If I could splurge, I’d splurge all over Shaolin Cowboy Adventure Magazine (Dark Horse, $15.99). Can DH do two excellent anthologies? We’ll see… but fortunately they’ve got Geof Darrow’s Shaolin Cowboy to lead the way in this pulpy throwback. Shine on, you crazy super-detailed diamond, shine on.
Retailing | Although the 16th volume of The Walking Dead wasn’t released until June 19, 11 days’ worth of sales was enough to propel the latest collection of the horror series by Robert Kirkman and Charlie Adlard to the top of BookScan’s chart of graphic novels sold in bookstores June. Four volumes of the popular series, including the first one, appear in the Top 20. [ICv2.com]
Publishing | Hermes Press, which has been publishing the vintage Buck Rogers collections, has announced a new Buck Rogers project: An original comic series written and drawn by Howard Chaykin, one that Publisher Dan Herman promises will be strongly reminiscent of the original. [ICv2]
Publishing| The animation studio Klasky Csupo, which gave us The Wild Thornberrys and Rugrats, is branching out in a number of different directions, including print and digital comics. Its first comic is Ollie Mongo, which stars a blue zombie skateboarder. [USA Today]
Welcome to Food or Comics?, where every week we talk about what comics we’d buy at our local comic shop based on certain spending limits — $15 and $30 — as well as what we’d get if we had extra money or a gift card to spend on a “Splurge” item.
If I had $15, I’d start with Thief of Thieves #1 (Image/Skybound, $2.99). The gang at Skybound gave me an advance PDF of this issue, and I like it so much I want to hold the physical thing in my hands. Shawn Martinbrough really nails this first issue, and Nick Spencer really puts his Marvel work to shame with this story. Next up I’d get my favorite DC Book – Batwoman #6 (DC, $2.99) – and favorite Marvel book – Wolverine and The X-Men #5 ($3.99). I’d finish it all up with Northlanders #48 ($2.99). I’m not the biggest fan of Danijel Zezelj’s work, but I can’t let up now to see my long-running commitment to Northlanders falter at this point.
If I had $30, I’d dig into Richard Corben’s Murky World one-shot (Dark Horse, $3.50). Corben’s one of those “will-buy-no-matter-what” artists for me that Tom Spurgeon recently focused on, and this looks right up my alley. Next up I’d get Secret Avengers #22 (Marvel, $3.99) because Remender’s idea of robot descendents intrigues me, and then Wolverine and The X-Men: Alpha and Omega (Marvel, $3.99). I didn’t know what to expect from the first issue, and after reading it I still don’t know where this series is heading – but I like it so far. Finally, I’d get Haunt #21 (Image, $2.99). The combination of Joe Casey & Nathan Fox is like a secret code to open my wallet.
If I could splurge, I’d take the graphic novel Jinchalo (D+Q, $17.95) by Matthew Forsythe. I loved his previous book Ojingogo, and this looks to continue in that hit parade.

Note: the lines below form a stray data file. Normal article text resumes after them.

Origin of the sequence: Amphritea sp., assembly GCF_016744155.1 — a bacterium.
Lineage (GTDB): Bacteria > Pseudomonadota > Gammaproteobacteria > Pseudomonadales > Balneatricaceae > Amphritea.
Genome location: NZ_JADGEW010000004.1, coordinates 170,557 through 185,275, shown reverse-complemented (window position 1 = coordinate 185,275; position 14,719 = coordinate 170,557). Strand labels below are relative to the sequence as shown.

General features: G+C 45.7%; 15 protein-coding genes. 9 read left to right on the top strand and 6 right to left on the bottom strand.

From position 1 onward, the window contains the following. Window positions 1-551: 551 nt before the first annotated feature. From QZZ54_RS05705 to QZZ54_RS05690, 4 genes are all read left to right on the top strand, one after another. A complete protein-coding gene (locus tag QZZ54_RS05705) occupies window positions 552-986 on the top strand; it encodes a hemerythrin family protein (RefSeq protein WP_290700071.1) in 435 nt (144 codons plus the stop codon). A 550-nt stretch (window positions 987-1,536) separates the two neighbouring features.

It’s time once again for our monthly trip through Previews looking for cool, new comics. As usual, we’re focusing on graphic novels, collected volumes and first issues so that we don’t have to come up with a new way to say, “Batwoman is still awesome!” every month. And we’ll continue letting Tom and Carla do the heavy lifting in regards to DC and Marvel’s solicitations.
One cool change this month and for the foreseeable future: I’m joined by Graeme McMillan who’ll also be pointing out his favorites.
Finally, please feel free to play along in the comments. Tell us what we missed that you’re looking forward to or – if you’re a comics creator – mention your own stuff.
The Art of Daniel Clowes: Modern Cartoonist – I admit, I tend to run hot and cold on Clowes’ output, but I’m a sucker for coffee-table career retrospectives, so the idea of taking 224 pages to look back at his career to date (with, of course, the traditional little-seen artwork and commentary) seems like a must-look at the very least. [Graeme]
Rachel Rising, Volume 1: The Shadow of Death – Terry Moore’s latest series gets its first collection and I love the premise of a woman’s waking up in a shallow grave with no memory of how she got there and needing to figure out who tried to kill to her. [Michael]
Hello and welcome to a special birthday bash edition of our weekly “What Are You Reading” feature. Typically the Robot 6 crew talks about what books we’ve read recently, but since it’s our anniversary, we thought we’d invite all our friends and colleagues from Comic Book Resources and Comics Should Be Good! to join in the fun.
To see what everyone has been reading, click below …
Welcome to Food or Comics?, where every week we talk about what comics we’d buy on Wednesday based on certain spending limits — $15 and $30 — as well as what we’d get if we had extra money or a gift card to spend on a “Splurge” item.
If I had $15 this week, I’d immediately go for Flashpoint #1 (DC Comics, $3.99) – I am very, very unsure about the number of tie-ins DC are pushing out for the new crossover event, but with Geoff Johns in charge, I’m suspecting that the main book will be worth a look at least. I’d also grab the relaunched GI Joe #1 (IDW, $3.99), if only to follow up on the “Cobra Civil War” storyline that I admit has completely caught my attention unexpectedly. Curiosity would also get me to pick up both Moriarty #1 (Image, $2.99) and Total Recall #1 (Dynamite, $1.99), two new launches that will hopefully take familiar ideas and characters in directions I wouldn’t expect…
Welcome once again to What are you reading? Today our special guest is comics retailer James Sime, owner of the world-famous Isotope Comics in San Francisco. As a retailer, James has the opportunity to read a lot of comics, and his submission this week reflects the diversity of great stuff you’ll find in his shop.
Click below to see what he’s been reading lately, as well as what the rest of the Robot 6 crew has had on their reading lists this week ….